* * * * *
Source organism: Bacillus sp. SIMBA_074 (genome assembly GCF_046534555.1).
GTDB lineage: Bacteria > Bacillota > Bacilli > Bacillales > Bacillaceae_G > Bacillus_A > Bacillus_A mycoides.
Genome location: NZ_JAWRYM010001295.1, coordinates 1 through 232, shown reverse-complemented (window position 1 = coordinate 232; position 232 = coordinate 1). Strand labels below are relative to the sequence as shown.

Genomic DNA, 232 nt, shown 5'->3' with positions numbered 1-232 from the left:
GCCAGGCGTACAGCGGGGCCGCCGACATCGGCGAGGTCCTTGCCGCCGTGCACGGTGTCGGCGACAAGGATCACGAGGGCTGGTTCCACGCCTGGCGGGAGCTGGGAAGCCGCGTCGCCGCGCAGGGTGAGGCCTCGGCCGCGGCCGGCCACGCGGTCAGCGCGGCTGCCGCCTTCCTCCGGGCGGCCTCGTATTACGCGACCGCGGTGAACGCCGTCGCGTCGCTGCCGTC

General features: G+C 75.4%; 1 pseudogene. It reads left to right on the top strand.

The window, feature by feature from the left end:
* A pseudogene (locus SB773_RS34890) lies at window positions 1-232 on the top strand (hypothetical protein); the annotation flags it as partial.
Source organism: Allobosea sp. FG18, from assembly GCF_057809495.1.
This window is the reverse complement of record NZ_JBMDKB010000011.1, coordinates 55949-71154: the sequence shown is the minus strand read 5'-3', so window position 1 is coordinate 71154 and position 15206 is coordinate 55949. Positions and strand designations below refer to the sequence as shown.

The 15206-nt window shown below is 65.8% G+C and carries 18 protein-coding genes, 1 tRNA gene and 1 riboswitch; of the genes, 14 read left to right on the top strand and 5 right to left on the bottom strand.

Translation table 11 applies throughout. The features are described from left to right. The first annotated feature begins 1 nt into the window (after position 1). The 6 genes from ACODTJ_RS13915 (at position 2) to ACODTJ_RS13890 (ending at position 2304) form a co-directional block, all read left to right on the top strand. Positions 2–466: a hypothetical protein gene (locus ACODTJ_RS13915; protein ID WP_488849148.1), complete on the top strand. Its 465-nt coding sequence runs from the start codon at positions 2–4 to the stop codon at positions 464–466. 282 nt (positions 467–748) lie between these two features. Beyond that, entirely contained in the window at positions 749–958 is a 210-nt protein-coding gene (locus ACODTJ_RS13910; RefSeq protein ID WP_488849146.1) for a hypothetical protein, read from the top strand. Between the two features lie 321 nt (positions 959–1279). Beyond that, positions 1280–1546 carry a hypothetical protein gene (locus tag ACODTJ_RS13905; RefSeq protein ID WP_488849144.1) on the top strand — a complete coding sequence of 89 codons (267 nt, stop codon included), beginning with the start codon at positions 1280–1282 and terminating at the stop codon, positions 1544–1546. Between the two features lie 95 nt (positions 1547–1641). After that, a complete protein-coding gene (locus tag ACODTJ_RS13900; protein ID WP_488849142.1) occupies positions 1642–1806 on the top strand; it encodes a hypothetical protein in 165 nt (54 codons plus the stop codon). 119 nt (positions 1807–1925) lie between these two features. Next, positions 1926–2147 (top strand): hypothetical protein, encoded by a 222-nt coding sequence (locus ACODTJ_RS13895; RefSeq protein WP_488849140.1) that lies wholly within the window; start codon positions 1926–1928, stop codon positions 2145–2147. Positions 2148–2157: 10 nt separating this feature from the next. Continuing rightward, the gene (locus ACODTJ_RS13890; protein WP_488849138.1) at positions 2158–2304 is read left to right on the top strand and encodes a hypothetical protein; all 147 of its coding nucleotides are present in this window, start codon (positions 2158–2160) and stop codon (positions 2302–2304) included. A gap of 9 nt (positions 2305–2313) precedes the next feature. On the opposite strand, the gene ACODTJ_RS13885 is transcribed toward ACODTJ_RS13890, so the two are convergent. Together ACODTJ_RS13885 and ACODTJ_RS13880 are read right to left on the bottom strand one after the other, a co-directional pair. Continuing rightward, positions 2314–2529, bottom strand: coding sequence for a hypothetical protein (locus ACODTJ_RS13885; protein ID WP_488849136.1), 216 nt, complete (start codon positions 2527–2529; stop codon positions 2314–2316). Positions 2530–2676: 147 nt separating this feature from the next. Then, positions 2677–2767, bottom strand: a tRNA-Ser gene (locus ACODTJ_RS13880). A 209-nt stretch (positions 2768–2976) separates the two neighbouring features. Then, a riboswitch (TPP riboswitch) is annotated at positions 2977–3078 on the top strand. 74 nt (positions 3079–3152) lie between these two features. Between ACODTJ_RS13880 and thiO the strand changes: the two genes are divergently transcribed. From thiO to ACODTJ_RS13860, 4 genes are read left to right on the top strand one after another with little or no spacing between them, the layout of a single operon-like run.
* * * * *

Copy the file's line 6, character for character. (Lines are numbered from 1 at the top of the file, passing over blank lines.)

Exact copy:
General features: G+C 75.4%; 1 pseudogene. It reads left to right on the top strand.